Observations by the Commission:
The central issue revolved around the deduction of Rs. 40,000/- from the deceased's account for the payment of premium, with the Complainant asserting that it was meant to cover the entire loan of Rs. 22,00,000/-. In contrast, the bank and the insurance company contended that the deduction was bifurcated into two premiums for different policies.
The State Commission referred to the loan application form and the sanctioned letter, noting that the loan of Rs. 22 lakhs was granted with the deceased and the Complainant as co-borrowers. However, discrepancies arose regarding the purpose of the Rs. 50,000/- mentioned as an insurance premium in the sanctioned letter. The statement of account indicated a deduction of Rs. 40,000/- labelled as "Credit Protect Premium," creating doubt as to whether this amount was exclusively for the Credit Protect Policy or multiple policies.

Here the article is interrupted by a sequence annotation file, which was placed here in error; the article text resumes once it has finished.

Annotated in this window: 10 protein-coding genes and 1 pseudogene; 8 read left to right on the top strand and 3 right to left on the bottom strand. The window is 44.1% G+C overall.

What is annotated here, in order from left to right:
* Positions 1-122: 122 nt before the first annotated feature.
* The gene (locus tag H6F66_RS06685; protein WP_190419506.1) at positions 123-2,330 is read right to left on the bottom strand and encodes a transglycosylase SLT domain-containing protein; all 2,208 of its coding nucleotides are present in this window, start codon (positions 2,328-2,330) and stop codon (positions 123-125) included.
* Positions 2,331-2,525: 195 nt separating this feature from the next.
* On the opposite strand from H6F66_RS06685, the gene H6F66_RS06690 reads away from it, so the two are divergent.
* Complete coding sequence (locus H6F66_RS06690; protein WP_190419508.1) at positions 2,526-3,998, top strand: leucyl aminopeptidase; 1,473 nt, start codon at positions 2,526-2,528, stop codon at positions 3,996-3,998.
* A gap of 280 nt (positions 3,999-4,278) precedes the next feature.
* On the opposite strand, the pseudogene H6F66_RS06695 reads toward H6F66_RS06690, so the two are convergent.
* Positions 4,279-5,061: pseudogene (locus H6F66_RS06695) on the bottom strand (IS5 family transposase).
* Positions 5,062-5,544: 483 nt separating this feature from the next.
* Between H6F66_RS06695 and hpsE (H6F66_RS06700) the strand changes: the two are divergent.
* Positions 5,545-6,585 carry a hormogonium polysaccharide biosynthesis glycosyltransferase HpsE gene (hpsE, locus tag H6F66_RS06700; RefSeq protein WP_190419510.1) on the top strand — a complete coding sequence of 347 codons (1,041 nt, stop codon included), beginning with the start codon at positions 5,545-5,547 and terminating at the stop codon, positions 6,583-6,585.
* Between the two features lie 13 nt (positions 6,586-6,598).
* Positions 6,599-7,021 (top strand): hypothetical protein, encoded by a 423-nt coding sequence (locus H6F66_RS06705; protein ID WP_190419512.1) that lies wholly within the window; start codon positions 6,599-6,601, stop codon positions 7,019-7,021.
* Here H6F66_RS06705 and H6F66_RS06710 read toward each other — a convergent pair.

Further, the State Commission referred to the documents submitted by the bank and by the insurance company. The State Commission noted that the "Member Enrollment Form-SMQ Regulated Entity," contained several discrepancies, such as overwriting in the date column. The State Commission questioned the authenticity of the document and highlighted the absence of any documents proving the deceased opted for two policies as claimed by the bank and the insurance company.